A lot of introverts don’t like to self-promote because they don’t want to come across as a bullshitter. But listen. If you know what you’re doing, don’t worry about it. If you know how to deliver, self-promote.
Keep reading for a formula on how to do it so you won’t feel uncomfortable when you go out there and self-promote.
Fake it Till You Make It?
A statement that we hear all the time is “fake it till you make it.” Well, yes, fake it till you make it, but you better know what the hell you're doing while you're faking it on the way to making it because if you don’t know what you’re doing, you’re just fake, period. You better know what you’re doing while you’re acting “as if.”
Now let’s get into how to self-promote as an entrepreneur.
The first rule is that you have to be shameless about self-promoting. You can’t be uncomfortable when promoting yourself.
I guarantee you, Deion's shameless.
Ali is shameless.
Mayweather is shameless.
Steinbrenner, the owner of the New York Yankees, that recently passed away and passed it over to his son was shameless.
Phil Knight of Nike is shameless.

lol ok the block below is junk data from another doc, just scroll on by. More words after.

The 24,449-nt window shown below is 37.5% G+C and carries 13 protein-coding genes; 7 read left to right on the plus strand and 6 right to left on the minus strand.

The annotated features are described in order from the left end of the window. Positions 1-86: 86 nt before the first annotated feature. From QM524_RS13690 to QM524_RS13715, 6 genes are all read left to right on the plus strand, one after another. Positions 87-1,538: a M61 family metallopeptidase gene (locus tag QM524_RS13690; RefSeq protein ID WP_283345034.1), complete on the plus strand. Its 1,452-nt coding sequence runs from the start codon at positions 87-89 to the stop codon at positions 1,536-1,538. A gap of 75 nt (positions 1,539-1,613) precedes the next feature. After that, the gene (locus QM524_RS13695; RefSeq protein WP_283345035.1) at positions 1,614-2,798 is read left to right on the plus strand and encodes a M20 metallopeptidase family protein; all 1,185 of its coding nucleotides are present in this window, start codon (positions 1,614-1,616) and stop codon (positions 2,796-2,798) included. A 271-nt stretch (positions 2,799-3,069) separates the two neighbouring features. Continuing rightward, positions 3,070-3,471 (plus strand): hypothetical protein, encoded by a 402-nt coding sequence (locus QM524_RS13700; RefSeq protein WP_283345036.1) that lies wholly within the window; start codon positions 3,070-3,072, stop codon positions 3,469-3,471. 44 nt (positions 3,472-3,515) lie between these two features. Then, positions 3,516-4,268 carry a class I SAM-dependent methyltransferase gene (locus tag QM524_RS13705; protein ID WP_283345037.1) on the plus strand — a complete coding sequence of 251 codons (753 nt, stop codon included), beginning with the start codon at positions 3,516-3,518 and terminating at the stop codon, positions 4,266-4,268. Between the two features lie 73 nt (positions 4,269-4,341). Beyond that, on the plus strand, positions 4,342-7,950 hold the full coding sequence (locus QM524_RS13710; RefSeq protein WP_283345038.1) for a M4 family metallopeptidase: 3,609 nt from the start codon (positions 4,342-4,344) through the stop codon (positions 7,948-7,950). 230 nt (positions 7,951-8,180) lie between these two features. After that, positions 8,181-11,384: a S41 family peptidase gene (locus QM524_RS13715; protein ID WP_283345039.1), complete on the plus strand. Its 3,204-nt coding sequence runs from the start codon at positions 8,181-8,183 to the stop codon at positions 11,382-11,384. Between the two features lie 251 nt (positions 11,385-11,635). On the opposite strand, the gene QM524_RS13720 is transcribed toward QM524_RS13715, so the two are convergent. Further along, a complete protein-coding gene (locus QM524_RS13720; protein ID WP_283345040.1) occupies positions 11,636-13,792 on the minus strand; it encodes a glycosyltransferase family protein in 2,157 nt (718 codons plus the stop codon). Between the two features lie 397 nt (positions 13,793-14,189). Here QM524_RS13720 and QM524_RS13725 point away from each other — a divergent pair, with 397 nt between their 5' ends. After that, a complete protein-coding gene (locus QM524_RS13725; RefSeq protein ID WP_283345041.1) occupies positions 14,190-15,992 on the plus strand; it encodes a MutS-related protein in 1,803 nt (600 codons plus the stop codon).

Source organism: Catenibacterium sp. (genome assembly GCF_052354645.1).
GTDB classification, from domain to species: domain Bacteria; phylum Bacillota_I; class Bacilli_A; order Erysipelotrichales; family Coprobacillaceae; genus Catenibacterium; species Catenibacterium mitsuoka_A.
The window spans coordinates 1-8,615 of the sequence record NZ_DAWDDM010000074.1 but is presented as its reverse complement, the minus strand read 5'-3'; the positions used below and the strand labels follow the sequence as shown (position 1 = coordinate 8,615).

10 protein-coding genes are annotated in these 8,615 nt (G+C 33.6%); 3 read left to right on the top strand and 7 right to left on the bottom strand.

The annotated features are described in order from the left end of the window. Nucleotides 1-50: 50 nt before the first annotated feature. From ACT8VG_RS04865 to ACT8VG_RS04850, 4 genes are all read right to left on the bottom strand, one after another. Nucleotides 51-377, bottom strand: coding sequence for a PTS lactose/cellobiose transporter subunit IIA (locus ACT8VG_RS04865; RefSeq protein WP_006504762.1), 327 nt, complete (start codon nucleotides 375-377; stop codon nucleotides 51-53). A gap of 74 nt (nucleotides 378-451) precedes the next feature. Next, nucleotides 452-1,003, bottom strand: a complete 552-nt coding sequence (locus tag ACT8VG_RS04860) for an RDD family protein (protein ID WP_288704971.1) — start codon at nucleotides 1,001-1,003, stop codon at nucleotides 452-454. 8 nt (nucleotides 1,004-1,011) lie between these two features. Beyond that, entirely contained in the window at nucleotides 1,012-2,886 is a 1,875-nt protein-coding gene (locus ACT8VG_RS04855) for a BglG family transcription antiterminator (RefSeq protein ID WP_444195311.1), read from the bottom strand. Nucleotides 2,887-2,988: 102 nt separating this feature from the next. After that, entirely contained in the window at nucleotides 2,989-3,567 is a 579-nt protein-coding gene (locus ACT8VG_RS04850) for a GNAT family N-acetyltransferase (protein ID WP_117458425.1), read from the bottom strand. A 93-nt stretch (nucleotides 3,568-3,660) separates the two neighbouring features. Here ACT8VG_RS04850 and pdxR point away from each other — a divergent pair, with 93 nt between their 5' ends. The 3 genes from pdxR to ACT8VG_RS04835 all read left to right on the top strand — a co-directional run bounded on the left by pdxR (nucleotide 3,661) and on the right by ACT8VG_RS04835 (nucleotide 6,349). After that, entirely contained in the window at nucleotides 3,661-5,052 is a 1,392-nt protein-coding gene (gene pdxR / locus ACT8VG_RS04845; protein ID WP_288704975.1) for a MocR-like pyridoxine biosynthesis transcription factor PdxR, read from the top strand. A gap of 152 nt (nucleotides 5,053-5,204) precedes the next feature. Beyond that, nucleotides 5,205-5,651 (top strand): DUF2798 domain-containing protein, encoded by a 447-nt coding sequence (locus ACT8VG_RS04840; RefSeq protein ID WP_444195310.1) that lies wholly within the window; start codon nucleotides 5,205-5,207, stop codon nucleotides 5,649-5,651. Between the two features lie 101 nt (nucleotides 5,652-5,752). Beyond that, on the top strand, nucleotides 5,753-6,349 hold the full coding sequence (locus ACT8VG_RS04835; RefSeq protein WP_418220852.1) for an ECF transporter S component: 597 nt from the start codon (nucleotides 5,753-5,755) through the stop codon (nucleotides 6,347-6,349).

Jerry Jones of the Cowboys is shameless.
Trump is shameless.
Hillary Clinton is shameless.
Gary Johnson and Jill Stein are a little shyer, but there still more shameless than the rest of the people in the world.
You've got to be shameless. If you're not shameless, no one is going to know who you are.
A big part of why we don’t want to be shameless is because we’re embarrassed if we’re humiliated. So what if you're humiliated? Do you know who's not humiliated? The people no one knows anything about.
You tell me what's more humiliating than what happened with Trump. You tell me what's more humiliating than what happened with Clinton. Tell me. You tell me what's more humiliating then when Ali said he was gonna knock out Fraser, and Fraser knocked him out. You tell me what's more humiliating than that.
There’s got to be a part of you that’s shameless.
You can tell about your victories through personal stories.
Let me explain. Let’s say you’re a Yale alumni, and you’re sitting with a client. You can say something like, “You know, it's interesting, I like the fact that you are a Yankees fan because one of my good friends who I knew when he and I both went to Yale is also a big Yankees fan. And I remember when. . ."
Do you see what just happened right there? Now the client is saying, "Oh wow, you went to Yale." But in this example you didn't say, "Let me show you my degree from Yale." You don't do it that way. You connect and then you talk about what you did. Right?